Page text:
Jenny Coffey

Reflecting on the Roe v. Wade Reversal on the 4th of July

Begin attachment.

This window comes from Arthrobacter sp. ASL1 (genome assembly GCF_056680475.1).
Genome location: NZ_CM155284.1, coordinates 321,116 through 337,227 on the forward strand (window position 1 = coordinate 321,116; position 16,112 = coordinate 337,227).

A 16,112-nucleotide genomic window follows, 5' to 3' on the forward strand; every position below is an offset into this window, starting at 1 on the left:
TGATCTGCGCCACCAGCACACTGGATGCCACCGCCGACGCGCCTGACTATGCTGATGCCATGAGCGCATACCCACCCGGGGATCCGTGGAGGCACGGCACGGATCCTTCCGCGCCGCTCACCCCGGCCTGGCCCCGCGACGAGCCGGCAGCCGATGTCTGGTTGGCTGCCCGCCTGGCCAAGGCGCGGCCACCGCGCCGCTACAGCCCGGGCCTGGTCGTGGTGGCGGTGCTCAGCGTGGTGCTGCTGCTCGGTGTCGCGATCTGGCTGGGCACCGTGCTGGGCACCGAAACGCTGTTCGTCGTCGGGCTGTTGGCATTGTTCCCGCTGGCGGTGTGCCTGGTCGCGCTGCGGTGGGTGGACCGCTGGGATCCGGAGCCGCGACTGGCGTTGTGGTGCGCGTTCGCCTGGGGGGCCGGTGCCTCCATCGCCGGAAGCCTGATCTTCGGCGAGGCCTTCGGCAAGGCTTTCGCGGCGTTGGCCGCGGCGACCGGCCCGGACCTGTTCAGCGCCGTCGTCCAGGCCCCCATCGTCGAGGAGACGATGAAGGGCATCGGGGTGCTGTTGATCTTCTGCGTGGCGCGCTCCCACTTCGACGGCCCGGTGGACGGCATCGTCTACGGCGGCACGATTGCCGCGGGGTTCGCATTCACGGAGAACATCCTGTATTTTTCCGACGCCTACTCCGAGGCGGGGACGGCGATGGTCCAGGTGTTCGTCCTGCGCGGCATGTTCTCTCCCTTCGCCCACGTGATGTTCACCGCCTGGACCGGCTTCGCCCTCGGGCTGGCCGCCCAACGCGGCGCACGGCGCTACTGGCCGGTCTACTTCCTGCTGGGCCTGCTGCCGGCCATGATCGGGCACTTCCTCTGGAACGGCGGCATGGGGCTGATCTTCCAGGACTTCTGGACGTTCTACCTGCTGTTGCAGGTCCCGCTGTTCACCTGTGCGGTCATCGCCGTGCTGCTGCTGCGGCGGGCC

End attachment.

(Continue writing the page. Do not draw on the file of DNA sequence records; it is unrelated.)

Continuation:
I had nothing to celebrate this July 4th. It used to be my favorite holiday. My favorite years were driving the ambulance in the parade and having fun with the firefighters and police department. This time of year we were on duty, but able to enjoy it, and to have some laughs with each other. For the first time in my life, this holiday, the pride I used to feel, is just gone. Sometimes my brain feels numb, and other times I start to feel anxiety. It’s that sensation that you get right before a full-blown anxiety attack. My chest is tight, my neck feels full, and it becomes harder to take breaths. For the first time ever, I worry about having access to an IUD birth control device. I’ll tell you a secret. I haven’t had a cycle since 2013. When they told me that I had cancer again, I stopped having a cycle. My body literally just physiologically acted and shut down my long-broken oven. I would have loved to have been able to use it more than once. Are you surprised? Do you expect me to be against babies? The one thing I never got to do in EMS that I wanted to was “catch” a baby. I can’t tell you the number of heartbreaking miscarriages that I attended in my career. Back to the point. With the IUD, I have released a very low dose of hormone into my uterine walls. The use of this device has caused thinning of the walls, and decreasing in the adenomyosis that had occurred. One of my surgeons told me that his handprint stayed when he examined my “boggy” uterus during surgery. The amount of pain and suffering that I would go through at times, and the fact that I had already had cervical cancer, which cost me half of my cervix, left my reproductive organs far too broken. I need this for very real reasons. These laws are all ready to be written and enacted, to be introduced into states, and remove coverage for birth control such as IUDs. When I was in my 20s, I had polycystic ovaries, along with newly diagnosed endometriosis. The endo actually barred me from military service. I was in the hospital almost every month with ruptured cysts and horrific pain. I would internally bleed from the endo and fill the cul de sac with fluid from the ruptured cysts. The ones that didn’t rupture would move as I did, and bang into the insides of my body. The doctor put me on back-to-back pill packs. Yes, birth control pills, with the idea of preventing menstruation. I remember feeling humiliated, and so very small and dirty, when the pharmacist refused to fill the prescription. He said, “It goes against my religious beliefs.” He motioned for me to leave, as he waved my script back in my face in a rushed motion that I should take it from him, as if it would burn him if he held it any longer. I remember hiding “the pill” from the sight of others, worried about judgment even as I was wheeled out of work by an EMS crew with a ruptured ovarian cyst. I felt ashamed, as if my reproductive organs could be seen by others. It caused me to crumple to the floor in a fetal position. It felt like shards of glass trying to get out of my torso. Not only my abdomen, but my entire body revolted from the pain and tried to shut down. At least I didn’t puke, at least not at first. Let’s face it. I’ve never had it easy. I have fought against being sickly since I was a kid. All I seem to acquire these days are new diagnoses. The trouble with being chronically ill, especially with rare diseases, is there is never the achievement of a cure. The finality of being able to walk away from it all. It was hard enough when I didn’t have to worry about accessing the care that I needed to live. Now I have fear. The care that I have already sold my life to buy into gets harder and harder to access. Am I now on borrowed time? Will my access be harmed? I’ve talked about this before, from a different angle, most recently in my article, The Reality of Chronic Pain Care, on The Mighty. This year, I am a second-class citizen. I’ve long felt that way as is. I can’t access the same medical care that I gave. You think you have lived right until they can’t cure you. I have lost the right to have total control over my own body. It feels awful; damn, it feels unreal. Those in power claim to want to stop abortions, while simultaneously not investing in, but removing, birth control access, comprehensive free prenatal care, parental support, WIC, food stamps, housing, education, and so on. The far-right is working for more children to be born into an unsupported life of poverty. Can I tell you from personal experience that those people are assholes? Guess I just did. This is not politics as usual. This is stepping back in time, and women and people with a uterus are no longer equal. Forced pregnancy is disgusting and dirty. I still feel shocked. It feels like I am watching the birth of Gilead. In my freshman year of college, I read “The Handmaid’s Tale,” a work of fiction that now seems to be becoming real. This is the new America, and the birth of the underground railroad for women. That is what they have succeeded in creating. They have signed the death certificates in advance for countless women who will die by suicide, ingest poisons, and have backroom abortions. Most of those occur in private homes, typically affecting people of little means. Consistent with out-of-control religious patriarchy, the objective is clear — removing the right to abortion, access to birth control, and forcing procreation on women. None of this is hyperbole. This is real. Women shaming is already happening. I’ve seen so many social media posts with comments like, “keep your legs closed” and “don’t have sex outside of the bonds of matrimony.” I’m reminded of another Mighty writer, Seanín Hughes, who wrote, “In learning to become a woman, I learned our bodies are subject to social commentary, opinion, and judgment based on how successfully we strike the balance between prescribed function and aesthetic — and we remain at the mercy of those who have the power to tell us we are failing.” When we dress wrong, live wrong, or do something to cause sex to occur. The ability to feel, to enjoy intercourse without the intent to have children. We still fight against stigmas inflicted upon us and edicts we never signed on to follow, and are shamed for what our male counterparts are rewarded for. We are in a world that was on a great track to creating equality, one I took great pride in being a part of. Now, shamed and sad, I have lost my freedom, my Independence.